The first VidCon in Los Angeles was a fan event where audience members could meet their YouTube favorites in person. For the most part the crowd was under twenty-one. There were older attendees, but they were most often in the company of teenagers too young to have driven themselves.
One of the surprises of VidCon was how nice the “stars” were. The internet has a rep for being hard and cruel, with the anonymity allowing for serious, hurtful flaming. But the folks who “make it” on the web do so by being social, by “playing nice” with each other and with their fans. There is a lot of direct communication between them even before a face-to-face event like this, so that the rules of friendship apply as much as the rules of celebrity. One father in line with his daughter remarked on how impressed he was with the genuine interest the web celebrities showed in their fans.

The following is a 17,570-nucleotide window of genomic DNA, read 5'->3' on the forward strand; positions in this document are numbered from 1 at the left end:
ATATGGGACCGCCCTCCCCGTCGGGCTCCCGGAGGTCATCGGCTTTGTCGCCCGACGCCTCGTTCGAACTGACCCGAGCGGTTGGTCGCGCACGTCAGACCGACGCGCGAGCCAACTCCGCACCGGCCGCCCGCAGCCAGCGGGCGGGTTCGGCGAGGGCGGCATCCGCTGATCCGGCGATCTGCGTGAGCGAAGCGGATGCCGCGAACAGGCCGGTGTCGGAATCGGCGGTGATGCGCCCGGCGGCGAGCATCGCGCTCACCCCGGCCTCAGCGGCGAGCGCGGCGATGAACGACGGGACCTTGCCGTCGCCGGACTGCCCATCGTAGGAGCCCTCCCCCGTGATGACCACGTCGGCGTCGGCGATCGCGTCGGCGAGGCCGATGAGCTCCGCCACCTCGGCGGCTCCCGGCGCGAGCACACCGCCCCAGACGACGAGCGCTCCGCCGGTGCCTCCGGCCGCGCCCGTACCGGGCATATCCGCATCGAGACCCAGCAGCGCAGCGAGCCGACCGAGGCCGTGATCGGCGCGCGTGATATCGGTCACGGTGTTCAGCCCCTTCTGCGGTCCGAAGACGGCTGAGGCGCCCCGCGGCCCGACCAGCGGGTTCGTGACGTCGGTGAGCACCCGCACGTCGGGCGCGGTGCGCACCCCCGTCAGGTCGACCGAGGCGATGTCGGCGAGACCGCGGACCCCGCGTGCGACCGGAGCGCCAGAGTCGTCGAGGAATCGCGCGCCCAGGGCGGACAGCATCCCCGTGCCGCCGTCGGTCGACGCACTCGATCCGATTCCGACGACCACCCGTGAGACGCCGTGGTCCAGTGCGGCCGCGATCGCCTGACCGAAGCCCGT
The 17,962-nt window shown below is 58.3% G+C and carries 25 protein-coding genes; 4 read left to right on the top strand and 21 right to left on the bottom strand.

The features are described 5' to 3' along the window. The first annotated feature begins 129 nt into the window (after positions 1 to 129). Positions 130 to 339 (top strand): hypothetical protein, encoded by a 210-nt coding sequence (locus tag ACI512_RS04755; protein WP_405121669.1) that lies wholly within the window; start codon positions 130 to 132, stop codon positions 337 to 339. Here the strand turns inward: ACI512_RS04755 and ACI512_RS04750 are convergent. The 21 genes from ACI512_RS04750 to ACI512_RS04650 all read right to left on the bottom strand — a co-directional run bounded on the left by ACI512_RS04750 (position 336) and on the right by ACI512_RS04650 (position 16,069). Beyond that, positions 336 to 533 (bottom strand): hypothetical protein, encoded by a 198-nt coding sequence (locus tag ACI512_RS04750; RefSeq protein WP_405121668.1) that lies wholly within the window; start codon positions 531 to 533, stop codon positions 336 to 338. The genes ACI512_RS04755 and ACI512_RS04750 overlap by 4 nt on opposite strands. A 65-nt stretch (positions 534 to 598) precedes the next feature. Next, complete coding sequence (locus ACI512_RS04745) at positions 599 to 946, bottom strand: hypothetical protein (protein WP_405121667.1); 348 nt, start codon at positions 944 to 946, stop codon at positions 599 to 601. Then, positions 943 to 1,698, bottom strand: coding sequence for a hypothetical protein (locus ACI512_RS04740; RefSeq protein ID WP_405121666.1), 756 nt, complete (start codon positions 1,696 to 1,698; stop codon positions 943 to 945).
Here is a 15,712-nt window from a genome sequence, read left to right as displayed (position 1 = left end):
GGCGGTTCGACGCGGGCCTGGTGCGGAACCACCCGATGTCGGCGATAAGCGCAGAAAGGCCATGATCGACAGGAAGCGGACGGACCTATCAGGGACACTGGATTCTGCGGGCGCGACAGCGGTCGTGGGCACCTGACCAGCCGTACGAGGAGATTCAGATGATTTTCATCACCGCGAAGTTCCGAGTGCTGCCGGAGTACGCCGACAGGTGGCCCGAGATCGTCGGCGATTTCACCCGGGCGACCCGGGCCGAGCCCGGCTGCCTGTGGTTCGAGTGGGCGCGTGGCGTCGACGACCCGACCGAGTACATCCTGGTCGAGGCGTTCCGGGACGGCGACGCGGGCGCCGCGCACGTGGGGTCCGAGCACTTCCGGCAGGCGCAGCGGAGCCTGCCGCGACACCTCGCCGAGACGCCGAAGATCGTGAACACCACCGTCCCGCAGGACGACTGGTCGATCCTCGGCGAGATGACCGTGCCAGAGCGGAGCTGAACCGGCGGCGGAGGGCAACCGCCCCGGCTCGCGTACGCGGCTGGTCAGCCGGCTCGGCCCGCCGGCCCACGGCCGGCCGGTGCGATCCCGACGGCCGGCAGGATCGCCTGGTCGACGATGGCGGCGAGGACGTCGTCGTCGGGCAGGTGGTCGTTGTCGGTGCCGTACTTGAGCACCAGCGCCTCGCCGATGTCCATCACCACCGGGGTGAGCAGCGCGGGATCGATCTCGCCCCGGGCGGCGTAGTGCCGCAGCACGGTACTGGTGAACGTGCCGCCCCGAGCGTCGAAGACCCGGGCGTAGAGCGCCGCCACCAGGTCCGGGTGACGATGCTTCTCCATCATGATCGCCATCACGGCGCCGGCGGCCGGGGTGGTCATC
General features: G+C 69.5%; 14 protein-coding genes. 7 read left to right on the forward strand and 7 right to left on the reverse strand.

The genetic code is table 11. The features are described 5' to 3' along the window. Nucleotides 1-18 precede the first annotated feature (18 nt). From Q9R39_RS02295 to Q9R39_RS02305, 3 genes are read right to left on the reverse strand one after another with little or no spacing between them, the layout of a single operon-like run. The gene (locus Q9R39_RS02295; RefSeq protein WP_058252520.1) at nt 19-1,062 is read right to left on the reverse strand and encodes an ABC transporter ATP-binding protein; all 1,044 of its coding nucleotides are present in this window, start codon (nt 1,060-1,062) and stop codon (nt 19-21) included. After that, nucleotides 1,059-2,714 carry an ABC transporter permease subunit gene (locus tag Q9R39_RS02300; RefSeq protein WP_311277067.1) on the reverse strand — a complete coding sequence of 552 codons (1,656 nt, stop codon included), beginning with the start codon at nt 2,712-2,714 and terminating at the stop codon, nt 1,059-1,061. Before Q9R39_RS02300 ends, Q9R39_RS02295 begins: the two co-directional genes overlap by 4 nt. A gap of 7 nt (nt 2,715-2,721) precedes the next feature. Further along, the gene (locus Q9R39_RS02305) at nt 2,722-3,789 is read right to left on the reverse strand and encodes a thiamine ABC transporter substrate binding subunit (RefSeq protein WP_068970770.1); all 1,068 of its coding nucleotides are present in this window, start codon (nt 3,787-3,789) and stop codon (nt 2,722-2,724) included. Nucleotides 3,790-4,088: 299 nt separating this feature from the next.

I left VidCon with a completely different view of the web video world. Yes every second person was shooting video, and there was a lot of posturing for the camera. But the cutthroat do not rise in this community. It’s way too hard with too little reward at the beginning. The successes are not just the ones who make content that serves the tastes of the community. All of Hollywood and my 9-year-old nephew are also trying to do that. That desire is not enough. The ones who stay at it long enough and succeed are the ones who genuinely love YouTube. They spend 60 hours a week there. They watch, they post, they comment, they get known, they are equals in a community. They want to interact with their youtuber friends. This may change over time, but for now, I felt that even Mr. Rogers would have approved of such a “neighborhood.”
July 9-11, 2010
Century Plaza Hotel
Century City, CA